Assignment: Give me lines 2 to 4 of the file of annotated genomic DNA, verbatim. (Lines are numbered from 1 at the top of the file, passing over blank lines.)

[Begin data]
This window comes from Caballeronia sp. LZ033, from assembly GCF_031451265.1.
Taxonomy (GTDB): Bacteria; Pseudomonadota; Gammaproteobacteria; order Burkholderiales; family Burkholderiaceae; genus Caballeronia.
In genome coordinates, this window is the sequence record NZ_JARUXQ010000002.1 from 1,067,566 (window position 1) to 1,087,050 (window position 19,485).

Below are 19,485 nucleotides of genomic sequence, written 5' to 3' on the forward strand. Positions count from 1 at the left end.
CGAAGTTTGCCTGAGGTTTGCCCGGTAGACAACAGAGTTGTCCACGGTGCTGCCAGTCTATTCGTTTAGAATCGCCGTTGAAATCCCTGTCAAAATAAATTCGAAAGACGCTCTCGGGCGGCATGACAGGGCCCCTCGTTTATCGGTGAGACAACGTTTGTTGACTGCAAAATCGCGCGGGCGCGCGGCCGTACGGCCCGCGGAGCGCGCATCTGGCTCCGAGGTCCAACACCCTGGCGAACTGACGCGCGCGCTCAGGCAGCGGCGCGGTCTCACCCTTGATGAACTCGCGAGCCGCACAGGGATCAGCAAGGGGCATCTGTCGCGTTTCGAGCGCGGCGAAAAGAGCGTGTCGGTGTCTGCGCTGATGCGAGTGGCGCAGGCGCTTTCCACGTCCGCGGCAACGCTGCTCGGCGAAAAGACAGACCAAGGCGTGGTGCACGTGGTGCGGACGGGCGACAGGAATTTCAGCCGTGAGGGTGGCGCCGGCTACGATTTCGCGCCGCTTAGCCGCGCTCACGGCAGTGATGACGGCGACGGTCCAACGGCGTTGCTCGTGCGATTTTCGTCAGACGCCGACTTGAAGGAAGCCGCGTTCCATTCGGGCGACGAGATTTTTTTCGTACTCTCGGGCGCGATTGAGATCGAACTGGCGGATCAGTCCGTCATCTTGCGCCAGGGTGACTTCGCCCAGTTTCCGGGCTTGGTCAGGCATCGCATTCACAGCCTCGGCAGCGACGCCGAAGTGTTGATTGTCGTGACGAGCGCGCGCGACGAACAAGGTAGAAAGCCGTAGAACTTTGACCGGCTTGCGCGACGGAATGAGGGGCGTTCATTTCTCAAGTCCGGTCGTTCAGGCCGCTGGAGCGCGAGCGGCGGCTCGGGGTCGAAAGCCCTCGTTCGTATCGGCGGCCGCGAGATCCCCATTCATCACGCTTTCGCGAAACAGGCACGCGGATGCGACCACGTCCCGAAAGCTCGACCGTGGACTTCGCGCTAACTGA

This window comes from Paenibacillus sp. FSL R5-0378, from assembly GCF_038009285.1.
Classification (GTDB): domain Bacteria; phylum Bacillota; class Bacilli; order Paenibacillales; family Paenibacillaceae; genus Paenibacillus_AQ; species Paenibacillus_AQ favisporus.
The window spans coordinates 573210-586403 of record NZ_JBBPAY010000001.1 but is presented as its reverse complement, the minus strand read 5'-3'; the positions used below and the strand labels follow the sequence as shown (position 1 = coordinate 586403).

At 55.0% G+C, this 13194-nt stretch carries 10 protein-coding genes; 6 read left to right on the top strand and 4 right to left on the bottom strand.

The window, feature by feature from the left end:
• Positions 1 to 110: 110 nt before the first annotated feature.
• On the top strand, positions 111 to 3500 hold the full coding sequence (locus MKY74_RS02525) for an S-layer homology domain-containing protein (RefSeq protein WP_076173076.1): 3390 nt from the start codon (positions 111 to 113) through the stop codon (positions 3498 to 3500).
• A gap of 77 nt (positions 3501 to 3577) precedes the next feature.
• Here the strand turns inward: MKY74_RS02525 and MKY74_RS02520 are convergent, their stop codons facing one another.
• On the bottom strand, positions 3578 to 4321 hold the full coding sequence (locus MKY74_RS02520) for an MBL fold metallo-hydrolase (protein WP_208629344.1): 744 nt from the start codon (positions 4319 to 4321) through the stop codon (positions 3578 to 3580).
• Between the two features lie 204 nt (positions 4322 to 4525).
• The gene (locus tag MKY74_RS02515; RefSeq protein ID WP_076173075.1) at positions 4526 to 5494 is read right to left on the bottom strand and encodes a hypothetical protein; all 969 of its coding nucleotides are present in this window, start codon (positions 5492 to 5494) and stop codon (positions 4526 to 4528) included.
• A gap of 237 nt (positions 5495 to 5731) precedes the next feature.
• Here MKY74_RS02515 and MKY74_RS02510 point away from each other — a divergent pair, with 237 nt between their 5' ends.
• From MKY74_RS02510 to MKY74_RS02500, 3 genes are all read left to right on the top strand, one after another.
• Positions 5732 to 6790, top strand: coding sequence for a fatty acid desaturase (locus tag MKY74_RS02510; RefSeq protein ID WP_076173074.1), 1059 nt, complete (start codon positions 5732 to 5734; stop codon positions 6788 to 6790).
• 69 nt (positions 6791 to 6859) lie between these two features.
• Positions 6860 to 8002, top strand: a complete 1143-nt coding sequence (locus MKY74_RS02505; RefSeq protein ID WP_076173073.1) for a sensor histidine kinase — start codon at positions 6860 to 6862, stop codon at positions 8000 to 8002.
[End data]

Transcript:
Taxonomy (GTDB): Bacteria; Pseudomonadota; Gammaproteobacteria; order Burkholderiales; family Burkholderiaceae; genus Caballeronia.
In genome coordinates, this window is the sequence record NZ_JARUXQ010000002.1 from 1,067,566 (window position 1) to 1,087,050 (window position 19,485).

Below are 19,485 nucleotides of genomic sequence, written 5' to 3' on the forward strand. Positions count from 1 at the left end.